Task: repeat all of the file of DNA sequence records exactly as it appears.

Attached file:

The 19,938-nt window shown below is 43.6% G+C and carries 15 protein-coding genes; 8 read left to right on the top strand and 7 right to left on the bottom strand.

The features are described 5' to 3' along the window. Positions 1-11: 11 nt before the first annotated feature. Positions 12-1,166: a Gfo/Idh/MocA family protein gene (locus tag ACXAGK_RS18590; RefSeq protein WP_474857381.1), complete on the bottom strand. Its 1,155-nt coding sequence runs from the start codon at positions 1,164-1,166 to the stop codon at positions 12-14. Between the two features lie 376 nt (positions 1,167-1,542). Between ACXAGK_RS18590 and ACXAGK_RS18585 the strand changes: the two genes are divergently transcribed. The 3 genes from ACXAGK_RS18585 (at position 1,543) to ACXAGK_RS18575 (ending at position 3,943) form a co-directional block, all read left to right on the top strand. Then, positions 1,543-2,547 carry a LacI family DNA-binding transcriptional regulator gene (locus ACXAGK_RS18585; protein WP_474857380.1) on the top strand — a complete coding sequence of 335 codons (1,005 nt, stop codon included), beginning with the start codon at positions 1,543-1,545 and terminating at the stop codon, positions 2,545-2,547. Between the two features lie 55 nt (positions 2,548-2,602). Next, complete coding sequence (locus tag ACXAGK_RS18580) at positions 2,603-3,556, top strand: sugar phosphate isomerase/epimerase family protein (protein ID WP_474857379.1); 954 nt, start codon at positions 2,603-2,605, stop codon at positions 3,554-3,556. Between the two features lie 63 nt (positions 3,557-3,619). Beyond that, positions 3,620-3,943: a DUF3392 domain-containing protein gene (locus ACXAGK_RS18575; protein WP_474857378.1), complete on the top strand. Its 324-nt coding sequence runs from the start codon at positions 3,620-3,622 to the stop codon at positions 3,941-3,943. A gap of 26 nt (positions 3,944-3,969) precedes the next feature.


The 19,938-nt window shown below is 43.6% G+C and carries 15 protein-coding genes; 8 read left to right on the top strand and 7 right to left on the bottom strand.

The features are described 5' to 3' along the window. Positions 1-11: 11 nt before the first annotated feature. Positions 12-1,166: a Gfo/Idh/MocA family protein gene (locus tag ACXAGK_RS18590; RefSeq protein WP_474857381.1), complete on the bottom strand. Its 1,155-nt coding sequence runs from the start codon at positions 1,164-1,166 to the stop codon at positions 12-14. Between the two features lie 376 nt (positions 1,167-1,542). Between ACXAGK_RS18590 and ACXAGK_RS18585 the strand changes: the two genes are divergently transcribed. The 3 genes from ACXAGK_RS18585 (at position 1,543) to ACXAGK_RS18575 (ending at position 3,943) form a co-directional block, all read left to right on the top strand. Then, positions 1,543-2,547 carry a LacI family DNA-binding transcriptional regulator gene (locus ACXAGK_RS18585; protein WP_474857380.1) on the top strand — a complete coding sequence of 335 codons (1,005 nt, stop codon included), beginning with the start codon at positions 1,543-1,545 and terminating at the stop codon, positions 2,545-2,547. Between the two features lie 55 nt (positions 2,548-2,602). Next, complete coding sequence (locus tag ACXAGK_RS18580) at positions 2,603-3,556, top strand: sugar phosphate isomerase/epimerase family protein (protein ID WP_474857379.1); 954 nt, start codon at positions 2,603-2,605, stop codon at positions 3,554-3,556. Between the two features lie 63 nt (positions 3,557-3,619). Beyond that, positions 3,620-3,943: a DUF3392 domain-containing protein gene (locus ACXAGK_RS18575; protein WP_474857378.1), complete on the top strand. Its 324-nt coding sequence runs from the start codon at positions 3,620-3,622 to the stop codon at positions 3,941-3,943. A gap of 26 nt (positions 3,944-3,969) precedes the next feature.